Migration: Does Europe need mass immigration? ‘The answer is yes,’ replies Massimo Livi Bacci, ‘if the time scale is that of a generation, and provided long-term policies are put in place that are sufficiently coherent and well-financed to encourage settlement and integration.’

More articles from Il Mulino;

Blätter 1/2017

How can liberals and leftists in the US counter Donald Trump and the hotly debated ‘whitelash’? What are the reasons for Hillary Clinton’s dramatic defeat? Blätter (Germany) contributes to this discussion with three essays by leading US intellectuals:

Critique of the Left: Feminist law scholar Joan C. Williams asks why workers shifted from the Democrats to Trump. She provides an in-depth-analysis of contemporary culture and values in US industrial cities and concludes that for the past decade the Democrats neglected working class issues by privileging minority politics.

Arguing from a similar perspective, Mark Lilla blames liberal identity politics for the surprising election result. Only a post-identitarian social liberalism can push forwards the issues relevant to all Americans. Democrats must focus on comprehensive approaches to social, cultural and economic challenges if they aim to address the entire society.

For a new identity politics: In contrast, Chimamanda Ngozi Adichie maintains that the US, as a pluralist democracy, cannot neglect its cultural diversity. She vigorously calls for interventions against racist and sexist hatred. Attention should be paid to acting against hate speech and rightwing rhetoric, in order to prevent a further division of society and to defend liberal values.

More articles from Blätter für deutsche und internationale Politik;

Mittelweg 36 4-5/2016

Mittelweg 36 (Germany) tunes in to the polyphonic sounds of revolt that echo throughout the latter decades of the twentieth century, in a richly illustrated issue devoted to the history of pop music and protest movements.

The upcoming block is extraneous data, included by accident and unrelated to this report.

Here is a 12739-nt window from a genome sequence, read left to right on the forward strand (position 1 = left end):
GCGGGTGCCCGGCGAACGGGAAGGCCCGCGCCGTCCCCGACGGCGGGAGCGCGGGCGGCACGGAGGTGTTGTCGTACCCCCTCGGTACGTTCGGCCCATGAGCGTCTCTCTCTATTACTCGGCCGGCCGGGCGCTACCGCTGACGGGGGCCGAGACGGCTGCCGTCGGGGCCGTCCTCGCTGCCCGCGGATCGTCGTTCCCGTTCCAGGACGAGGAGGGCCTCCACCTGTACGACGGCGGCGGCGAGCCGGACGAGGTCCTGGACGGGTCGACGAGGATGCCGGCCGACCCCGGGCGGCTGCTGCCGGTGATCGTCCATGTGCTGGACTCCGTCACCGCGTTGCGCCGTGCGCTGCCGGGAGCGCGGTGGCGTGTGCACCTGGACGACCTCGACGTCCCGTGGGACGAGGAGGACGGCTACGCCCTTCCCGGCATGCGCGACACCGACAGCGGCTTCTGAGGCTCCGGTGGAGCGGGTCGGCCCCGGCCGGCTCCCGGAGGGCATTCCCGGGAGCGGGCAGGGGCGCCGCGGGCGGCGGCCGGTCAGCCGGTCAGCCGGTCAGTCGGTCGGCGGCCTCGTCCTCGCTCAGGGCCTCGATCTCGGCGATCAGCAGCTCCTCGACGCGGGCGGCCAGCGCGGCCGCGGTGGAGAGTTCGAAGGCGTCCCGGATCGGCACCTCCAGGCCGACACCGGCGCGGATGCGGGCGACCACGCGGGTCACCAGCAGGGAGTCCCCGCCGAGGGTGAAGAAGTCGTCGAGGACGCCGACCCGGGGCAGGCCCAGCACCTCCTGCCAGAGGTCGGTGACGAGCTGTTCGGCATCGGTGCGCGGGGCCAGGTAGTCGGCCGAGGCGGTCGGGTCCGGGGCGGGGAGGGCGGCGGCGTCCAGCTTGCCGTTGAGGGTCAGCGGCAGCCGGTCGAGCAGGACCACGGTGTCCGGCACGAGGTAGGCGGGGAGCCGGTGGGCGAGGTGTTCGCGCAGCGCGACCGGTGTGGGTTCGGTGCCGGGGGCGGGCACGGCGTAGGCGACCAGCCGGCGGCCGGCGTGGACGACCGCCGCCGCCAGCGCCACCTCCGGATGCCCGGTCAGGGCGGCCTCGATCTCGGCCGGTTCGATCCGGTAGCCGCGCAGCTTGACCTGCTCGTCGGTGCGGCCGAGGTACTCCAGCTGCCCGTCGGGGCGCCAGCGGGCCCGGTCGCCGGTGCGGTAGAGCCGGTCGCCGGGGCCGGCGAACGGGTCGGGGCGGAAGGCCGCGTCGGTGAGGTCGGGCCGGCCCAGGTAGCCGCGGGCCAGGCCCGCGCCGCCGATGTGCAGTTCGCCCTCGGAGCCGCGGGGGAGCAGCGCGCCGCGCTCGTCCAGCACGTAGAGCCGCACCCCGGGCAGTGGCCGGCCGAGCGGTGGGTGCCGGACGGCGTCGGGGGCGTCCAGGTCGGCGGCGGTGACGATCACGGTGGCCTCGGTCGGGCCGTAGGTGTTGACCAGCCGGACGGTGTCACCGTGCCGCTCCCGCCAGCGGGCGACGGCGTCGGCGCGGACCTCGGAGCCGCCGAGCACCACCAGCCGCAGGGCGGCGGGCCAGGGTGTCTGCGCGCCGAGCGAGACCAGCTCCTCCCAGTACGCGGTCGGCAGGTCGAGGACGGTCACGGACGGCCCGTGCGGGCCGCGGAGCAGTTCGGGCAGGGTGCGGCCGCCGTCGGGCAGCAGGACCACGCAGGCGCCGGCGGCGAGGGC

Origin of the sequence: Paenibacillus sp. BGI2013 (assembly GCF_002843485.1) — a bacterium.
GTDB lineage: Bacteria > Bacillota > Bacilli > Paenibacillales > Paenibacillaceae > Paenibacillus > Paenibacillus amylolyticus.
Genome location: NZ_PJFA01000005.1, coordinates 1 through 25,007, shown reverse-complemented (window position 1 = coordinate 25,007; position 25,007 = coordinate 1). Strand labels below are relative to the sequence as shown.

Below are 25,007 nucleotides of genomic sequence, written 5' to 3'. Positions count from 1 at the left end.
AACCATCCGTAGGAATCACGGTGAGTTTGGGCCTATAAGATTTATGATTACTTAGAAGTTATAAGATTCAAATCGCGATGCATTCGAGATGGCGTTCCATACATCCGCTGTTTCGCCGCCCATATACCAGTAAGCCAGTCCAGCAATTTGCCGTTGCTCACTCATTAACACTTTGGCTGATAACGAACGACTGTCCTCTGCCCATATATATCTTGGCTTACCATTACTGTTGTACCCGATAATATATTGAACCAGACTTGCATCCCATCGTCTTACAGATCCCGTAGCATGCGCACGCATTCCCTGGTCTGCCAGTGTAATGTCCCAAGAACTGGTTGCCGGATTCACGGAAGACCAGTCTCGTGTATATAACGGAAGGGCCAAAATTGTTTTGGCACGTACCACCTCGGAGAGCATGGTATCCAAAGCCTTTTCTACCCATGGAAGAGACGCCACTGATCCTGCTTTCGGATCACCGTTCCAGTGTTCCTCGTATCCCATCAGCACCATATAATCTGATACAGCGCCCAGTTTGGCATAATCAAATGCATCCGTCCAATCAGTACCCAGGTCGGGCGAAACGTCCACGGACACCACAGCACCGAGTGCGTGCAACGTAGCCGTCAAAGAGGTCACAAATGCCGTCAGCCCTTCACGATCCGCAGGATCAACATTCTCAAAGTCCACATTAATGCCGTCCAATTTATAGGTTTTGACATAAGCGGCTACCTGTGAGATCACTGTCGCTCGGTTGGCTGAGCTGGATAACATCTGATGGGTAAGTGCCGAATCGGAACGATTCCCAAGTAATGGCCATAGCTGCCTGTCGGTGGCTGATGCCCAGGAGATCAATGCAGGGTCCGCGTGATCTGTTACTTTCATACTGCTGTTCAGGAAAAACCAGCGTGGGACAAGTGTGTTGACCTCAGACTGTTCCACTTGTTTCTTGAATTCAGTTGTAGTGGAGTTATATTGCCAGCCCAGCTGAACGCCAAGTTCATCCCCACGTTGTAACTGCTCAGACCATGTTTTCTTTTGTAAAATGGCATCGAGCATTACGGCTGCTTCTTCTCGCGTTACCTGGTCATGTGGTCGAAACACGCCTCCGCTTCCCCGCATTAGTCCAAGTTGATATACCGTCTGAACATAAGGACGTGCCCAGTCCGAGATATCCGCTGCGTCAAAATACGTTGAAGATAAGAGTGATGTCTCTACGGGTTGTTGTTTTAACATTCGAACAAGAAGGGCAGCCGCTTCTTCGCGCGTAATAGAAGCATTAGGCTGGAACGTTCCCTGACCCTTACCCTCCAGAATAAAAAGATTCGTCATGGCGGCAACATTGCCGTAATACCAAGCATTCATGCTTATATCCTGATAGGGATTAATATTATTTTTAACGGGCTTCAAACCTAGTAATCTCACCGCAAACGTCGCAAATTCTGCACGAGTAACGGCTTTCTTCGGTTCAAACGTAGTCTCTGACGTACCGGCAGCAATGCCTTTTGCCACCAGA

A certain intensity: In interview, Wolfgang Kraushaar rejects the notion of any deep-rooted, direct link between pop and rock on the one hand and major political developments on the other. Kraushaar, a leading German chronicler of postwar social movements, considers pivotal moments in pop history such as the first Woodstock festival (1969), or its German equivalent (1970) on the island of Fehmarn in the Baltic Sea, as taking place parallel to conventional forms of political protest, even if there was considerable overlap in terms of the audiences attending both kinds of event.

Nevertheless, the countercultural experimentation with communes, sexuality and new ways of co-habitation would not have had the intensity they did, had pop and rock music not ‘orchestrated erotic experience’, propelling all those ‘good vibrations’ across personal and political spheres alike.

Hence hopes at the time that the commune would gradually take over urban districts and eventually transform whole societies. If these hopes proved transient on both sides of the Atlantic, then the innovative power of pop music also soon fell by the wayside, even as bands like Pink Floyd or Yes got bigger and bigger, founding a new temporary colony with every concert. Kraushaar suggests that there comes a point where the price paid for a perpetual increase in intensity becomes the exhaustion of creativity. ‘It was always a matter of overcoming one’s own hurdles or blockages,’ he concludes. ‘Pop music was part of this process of change or perhaps the central medium, through which the metamorphosis of subjectivity was effected.’

Also: Isabel Richter on the ‘eastward expansion’ of the consciousness through the use of LSD and transcendental meditation during the ‘long 1960s’; plus contributions about the 1970s by Detlev Siegfried, on leftist anthems of class warfare, and Alexander Simmeth, on the Krautrock scene in the Ruhr valley.

More articles from Mittelweg 36;

Critique & Humanism 46 (2016)

From the fallout of the Arab Spring to the Gezi Park protests, from Euromaidan to the Greek debt crisis and the refugee wave – all have influenced the agency of grassroots civic activists, write the editors of Critique & Humanism (Bulgaria) in an issue on youth, civic action and protest. Moreover, ‘it has become clear that the protest movements have involved a generational factor, highlighting the importance of questions relating to youth in the respective societies and in a broader transnational context.’

’70s and ’80s: ‘Youth subcultures in Bulgaria in the 1970s and 1980s represent a case in which youth subcultures were doubly marginal,’ writes historian Michail Gruev: ‘marginal to an abstract western “high culture” that was mimetically but also creatively copied on the other side of the “Iron Curtain”; and marginal to the official socialist culture.’ The chasm between party propaganda and the spirit of young people in Bulgaria was revealed all too clearly at the Ninth World Festival of Youth and Students, held in Sofia in 1968: